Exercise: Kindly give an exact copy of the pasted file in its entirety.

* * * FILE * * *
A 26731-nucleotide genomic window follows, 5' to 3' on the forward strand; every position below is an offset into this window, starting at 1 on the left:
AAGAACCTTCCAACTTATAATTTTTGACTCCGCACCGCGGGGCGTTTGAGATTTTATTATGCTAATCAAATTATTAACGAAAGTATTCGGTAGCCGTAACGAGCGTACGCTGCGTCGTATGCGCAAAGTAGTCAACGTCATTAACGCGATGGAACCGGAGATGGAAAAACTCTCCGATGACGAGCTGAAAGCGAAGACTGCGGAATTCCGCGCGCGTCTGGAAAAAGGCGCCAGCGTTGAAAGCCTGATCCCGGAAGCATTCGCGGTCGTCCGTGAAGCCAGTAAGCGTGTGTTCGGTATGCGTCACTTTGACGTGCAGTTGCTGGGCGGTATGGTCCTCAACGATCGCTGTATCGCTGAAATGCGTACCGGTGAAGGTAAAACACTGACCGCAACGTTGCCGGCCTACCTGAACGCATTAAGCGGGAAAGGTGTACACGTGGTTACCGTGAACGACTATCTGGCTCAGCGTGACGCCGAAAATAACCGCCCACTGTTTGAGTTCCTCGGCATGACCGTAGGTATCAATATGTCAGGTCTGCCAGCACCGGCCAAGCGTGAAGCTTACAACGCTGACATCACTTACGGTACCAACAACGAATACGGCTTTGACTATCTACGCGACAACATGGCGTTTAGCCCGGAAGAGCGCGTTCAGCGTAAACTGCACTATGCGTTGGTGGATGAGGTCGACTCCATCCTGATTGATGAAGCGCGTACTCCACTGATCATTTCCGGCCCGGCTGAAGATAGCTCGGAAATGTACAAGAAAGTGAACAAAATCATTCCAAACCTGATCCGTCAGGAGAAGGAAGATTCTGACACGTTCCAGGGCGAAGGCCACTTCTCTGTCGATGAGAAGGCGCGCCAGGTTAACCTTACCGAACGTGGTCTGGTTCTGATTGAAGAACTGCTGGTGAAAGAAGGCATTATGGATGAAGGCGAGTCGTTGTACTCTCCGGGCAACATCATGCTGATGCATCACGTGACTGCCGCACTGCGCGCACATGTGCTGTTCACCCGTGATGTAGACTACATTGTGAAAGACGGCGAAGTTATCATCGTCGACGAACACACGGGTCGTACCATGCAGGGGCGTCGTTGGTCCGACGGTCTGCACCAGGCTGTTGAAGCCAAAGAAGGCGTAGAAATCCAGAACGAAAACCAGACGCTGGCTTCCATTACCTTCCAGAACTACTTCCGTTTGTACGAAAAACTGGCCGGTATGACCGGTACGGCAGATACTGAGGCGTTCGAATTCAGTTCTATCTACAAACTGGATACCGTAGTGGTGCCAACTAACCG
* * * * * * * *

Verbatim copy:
A 26731-nucleotide genomic window follows, 5' to 3' on the forward strand; every position below is an offset into this window, starting at 1 on the left:
AAGAACCTTCCAACTTATAATTTTTGACTCCGCACCGCGGGGCGTTTGAGATTTTATTATGCTAATCAAATTATTAACGAAAGTATTCGGTAGCCGTAACGAGCGTACGCTGCGTCGTATGCGCAAAGTAGTCAACGTCATTAACGCGATGGAACCGGAGATGGAAAAACTCTCCGATGACGAGCTGAAAGCGAAGACTGCGGAATTCCGCGCGCGTCTGGAAAAAGGCGCCAGCGTTGAAAGCCTGATCCCGGAAGCATTCGCGGTCGTCCGTGAAGCCAGTAAGCGTGTGTTCGGTATGCGTCACTTTGACGTGCAGTTGCTGGGCGGTATGGTCCTCAACGATCGCTGTATCGCTGAAATGCGTACCGGTGAAGGTAAAACACTGACCGCAACGTTGCCGGCCTACCTGAACGCATTAAGCGGGAAAGGTGTACACGTGGTTACCGTGAACGACTATCTGGCTCAGCGTGACGCCGAAAATAACCGCCCACTGTTTGAGTTCCTCGGCATGACCGTAGGTATCAATATGTCAGGTCTGCCAGCACCGGCCAAGCGTGAAGCTTACAACGCTGACATCACTTACGGTACCAACAACGAATACGGCTTTGACTATCTACGCGACAACATGGCGTTTAGCCCGGAAGAGCGCGTTCAGCGTAAACTGCACTATGCGTTGGTGGATGAGGTCGACTCCATCCTGATTGATGAAGCGCGTACTCCACTGATCATTTCCGGCCCGGCTGAAGATAGCTCGGAAATGTACAAGAAAGTGAACAAAATCATTCCAAACCTGATCCGTCAGGAGAAGGAAGATTCTGACACGTTCCAGGGCGAAGGCCACTTCTCTGTCGATGAGAAGGCGCGCCAGGTTAACCTTACCGAACGTGGTCTGGTTCTGATTGAAGAACTGCTGGTGAAAGAAGGCATTATGGATGAAGGCGAGTCGTTGTACTCTCCGGGCAACATCATGCTGATGCATCACGTGACTGCCGCACTGCGCGCACATGTGCTGTTCACCCGTGATGTAGACTACATTGTGAAAGACGGCGAAGTTATCATCGTCGACGAACACACGGGTCGTACCATGCAGGGGCGTCGTTGGTCCGACGGTCTGCACCAGGCTGTTGAAGCCAAAGAAGGCGTAGAAATCCAGAACGAAAACCAGACGCTGGCTTCCATTACCTTCCAGAACTACTTCCGTTTGTACGAAAAACTGGCCGGTATGACCGGTACGGCAGATACTGAGGCGTTCGAATTCAGTTCTATCTACAAACTGGATACCGTAGTGGTGCCAACTAACCG